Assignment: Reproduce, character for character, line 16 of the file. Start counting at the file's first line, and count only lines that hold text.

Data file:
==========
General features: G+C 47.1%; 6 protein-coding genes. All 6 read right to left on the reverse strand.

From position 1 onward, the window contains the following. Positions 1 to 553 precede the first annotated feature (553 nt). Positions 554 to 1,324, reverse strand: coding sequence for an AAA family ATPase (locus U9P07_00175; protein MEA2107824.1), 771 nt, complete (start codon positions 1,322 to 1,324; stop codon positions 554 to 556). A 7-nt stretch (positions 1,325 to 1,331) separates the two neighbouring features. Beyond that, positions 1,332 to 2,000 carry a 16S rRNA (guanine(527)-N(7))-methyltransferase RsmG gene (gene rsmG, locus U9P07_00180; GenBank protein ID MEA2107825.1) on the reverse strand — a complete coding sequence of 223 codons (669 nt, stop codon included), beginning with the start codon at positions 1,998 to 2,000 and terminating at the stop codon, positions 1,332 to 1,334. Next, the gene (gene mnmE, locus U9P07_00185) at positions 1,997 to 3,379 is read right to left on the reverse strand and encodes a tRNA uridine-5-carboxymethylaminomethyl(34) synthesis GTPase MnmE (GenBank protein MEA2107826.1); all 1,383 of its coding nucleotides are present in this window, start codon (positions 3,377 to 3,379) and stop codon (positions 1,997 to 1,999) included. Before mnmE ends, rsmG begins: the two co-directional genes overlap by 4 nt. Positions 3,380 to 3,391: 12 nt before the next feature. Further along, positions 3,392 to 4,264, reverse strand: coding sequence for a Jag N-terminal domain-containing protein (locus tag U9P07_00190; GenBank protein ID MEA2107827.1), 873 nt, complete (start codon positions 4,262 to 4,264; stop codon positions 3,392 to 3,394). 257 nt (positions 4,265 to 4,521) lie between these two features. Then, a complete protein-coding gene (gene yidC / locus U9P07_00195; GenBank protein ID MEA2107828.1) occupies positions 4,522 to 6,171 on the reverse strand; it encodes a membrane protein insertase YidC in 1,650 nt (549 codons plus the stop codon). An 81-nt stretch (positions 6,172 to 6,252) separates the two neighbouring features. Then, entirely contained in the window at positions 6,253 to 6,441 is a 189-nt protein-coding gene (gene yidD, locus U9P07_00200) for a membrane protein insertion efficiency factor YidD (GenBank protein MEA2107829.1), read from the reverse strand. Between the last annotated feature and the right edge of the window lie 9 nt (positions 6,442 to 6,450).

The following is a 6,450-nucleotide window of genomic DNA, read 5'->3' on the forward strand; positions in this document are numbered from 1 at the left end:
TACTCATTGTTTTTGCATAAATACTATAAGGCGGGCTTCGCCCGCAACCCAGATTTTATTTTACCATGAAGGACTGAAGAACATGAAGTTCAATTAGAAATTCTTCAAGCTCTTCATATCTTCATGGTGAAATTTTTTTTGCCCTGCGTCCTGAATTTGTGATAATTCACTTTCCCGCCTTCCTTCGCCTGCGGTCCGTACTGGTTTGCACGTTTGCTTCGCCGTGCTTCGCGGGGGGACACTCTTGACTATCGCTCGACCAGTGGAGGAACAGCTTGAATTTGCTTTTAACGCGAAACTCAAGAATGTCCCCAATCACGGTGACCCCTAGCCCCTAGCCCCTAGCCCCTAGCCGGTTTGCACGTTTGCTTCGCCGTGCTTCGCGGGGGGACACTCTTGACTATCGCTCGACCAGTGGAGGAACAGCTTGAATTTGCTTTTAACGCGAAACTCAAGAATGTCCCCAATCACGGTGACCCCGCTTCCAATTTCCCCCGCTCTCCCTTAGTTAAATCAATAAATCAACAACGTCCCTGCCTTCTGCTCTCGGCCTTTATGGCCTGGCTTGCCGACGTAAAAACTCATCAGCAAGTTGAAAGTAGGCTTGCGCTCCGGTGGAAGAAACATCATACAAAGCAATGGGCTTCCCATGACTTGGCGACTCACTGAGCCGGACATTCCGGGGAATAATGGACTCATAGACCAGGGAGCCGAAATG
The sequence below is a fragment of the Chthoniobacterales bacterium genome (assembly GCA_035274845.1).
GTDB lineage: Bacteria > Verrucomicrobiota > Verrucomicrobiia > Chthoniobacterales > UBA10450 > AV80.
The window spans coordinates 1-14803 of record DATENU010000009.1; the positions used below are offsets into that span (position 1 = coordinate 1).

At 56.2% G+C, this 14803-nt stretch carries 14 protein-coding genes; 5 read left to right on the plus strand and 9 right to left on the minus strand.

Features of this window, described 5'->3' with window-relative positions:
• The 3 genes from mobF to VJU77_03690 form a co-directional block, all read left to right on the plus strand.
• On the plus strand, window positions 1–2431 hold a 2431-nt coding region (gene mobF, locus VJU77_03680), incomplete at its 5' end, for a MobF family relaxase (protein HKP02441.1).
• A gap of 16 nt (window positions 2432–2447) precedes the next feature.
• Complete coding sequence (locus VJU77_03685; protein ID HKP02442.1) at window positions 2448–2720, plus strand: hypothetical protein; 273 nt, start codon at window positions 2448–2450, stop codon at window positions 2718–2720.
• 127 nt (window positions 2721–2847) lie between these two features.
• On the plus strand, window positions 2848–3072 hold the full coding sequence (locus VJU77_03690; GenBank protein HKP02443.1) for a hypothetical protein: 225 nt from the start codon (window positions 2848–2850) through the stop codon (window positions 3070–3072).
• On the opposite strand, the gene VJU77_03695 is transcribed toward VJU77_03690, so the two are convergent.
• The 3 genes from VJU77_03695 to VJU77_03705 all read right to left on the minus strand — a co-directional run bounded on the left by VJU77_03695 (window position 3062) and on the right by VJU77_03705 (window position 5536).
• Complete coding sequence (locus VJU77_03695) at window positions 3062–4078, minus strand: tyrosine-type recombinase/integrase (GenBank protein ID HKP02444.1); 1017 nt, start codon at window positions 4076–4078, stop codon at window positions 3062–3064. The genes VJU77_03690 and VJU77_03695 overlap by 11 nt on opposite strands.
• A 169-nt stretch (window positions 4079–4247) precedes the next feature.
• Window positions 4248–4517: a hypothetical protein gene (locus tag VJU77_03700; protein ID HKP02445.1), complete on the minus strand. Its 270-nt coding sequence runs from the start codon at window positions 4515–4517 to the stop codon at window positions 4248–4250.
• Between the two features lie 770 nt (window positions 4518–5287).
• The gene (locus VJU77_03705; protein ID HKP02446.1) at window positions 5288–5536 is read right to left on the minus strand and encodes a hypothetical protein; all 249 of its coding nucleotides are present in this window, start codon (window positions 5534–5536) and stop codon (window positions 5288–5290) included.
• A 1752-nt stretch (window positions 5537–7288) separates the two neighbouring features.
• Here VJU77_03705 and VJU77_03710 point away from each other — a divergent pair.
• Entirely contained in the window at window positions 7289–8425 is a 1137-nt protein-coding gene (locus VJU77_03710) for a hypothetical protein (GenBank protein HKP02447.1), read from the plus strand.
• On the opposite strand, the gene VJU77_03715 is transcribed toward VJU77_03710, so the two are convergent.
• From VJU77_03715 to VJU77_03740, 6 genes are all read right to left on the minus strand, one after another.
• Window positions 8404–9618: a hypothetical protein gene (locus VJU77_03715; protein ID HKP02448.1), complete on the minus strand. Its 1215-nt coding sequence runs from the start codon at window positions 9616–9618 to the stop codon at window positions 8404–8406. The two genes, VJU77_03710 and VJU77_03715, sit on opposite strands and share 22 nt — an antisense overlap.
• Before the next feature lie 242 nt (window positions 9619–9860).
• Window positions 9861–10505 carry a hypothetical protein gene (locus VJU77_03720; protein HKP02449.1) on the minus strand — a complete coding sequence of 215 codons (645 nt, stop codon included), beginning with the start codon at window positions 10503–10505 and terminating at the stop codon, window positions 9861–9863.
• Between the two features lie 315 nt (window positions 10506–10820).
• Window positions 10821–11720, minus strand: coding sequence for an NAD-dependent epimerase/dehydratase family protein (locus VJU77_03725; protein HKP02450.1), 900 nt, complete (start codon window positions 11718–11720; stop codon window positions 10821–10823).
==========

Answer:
• On the opposite strand, the gene VJU77_03695 is transcribed toward VJU77_03690, so the two are convergent.